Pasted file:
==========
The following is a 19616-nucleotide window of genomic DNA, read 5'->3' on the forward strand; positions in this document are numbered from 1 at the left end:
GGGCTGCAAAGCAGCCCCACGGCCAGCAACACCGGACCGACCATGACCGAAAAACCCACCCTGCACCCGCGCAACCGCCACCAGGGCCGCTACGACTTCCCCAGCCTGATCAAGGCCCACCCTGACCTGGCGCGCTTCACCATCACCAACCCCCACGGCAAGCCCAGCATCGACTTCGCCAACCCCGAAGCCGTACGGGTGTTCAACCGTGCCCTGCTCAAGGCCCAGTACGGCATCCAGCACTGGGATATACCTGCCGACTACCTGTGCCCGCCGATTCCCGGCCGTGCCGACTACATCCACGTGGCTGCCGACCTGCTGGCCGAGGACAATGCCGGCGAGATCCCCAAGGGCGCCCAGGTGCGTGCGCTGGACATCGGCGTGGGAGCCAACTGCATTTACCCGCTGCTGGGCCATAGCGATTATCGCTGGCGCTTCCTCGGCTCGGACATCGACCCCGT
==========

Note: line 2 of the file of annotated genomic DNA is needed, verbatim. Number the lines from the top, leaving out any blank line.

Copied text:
GGGCTGCAAAGCAGCCCCACGGCCAGCAACACCGGACCGACCATGACCGAAAAACCCACCCTGCACCCGCGCAACCGCCACCAGGGCCGCTACGACTTCCCCAGCCTGATCAAGGCCCACCCTGACCTGGCGCGCTTCACCATCACCAACCCCCACGGCAAGCCCAGCATCGACTTCGCCAACCCCGAAGCCGTACGGGTGTTCAACCGTGCCCTGCTCAAGGCCCAGTACGGCATCCAGCACTGGGATATACCTGCCGACTACCTGTGCCCGCCGATTCCCGGCCGTGCCGACTACATCCACGTGGCTGCCGACCTGCTGGCCGAGGACAATGCCGGCGAGATCCCCAAGGGCGCCCAGGTGCGTGCGCTGGACATCGGCGTGGGAGCCAACTGCATTTACCCGCTGCTGGGCCATAGCGATTATCGCTGGCGCTTCCTCGGCTCGGACATCGACCCCGT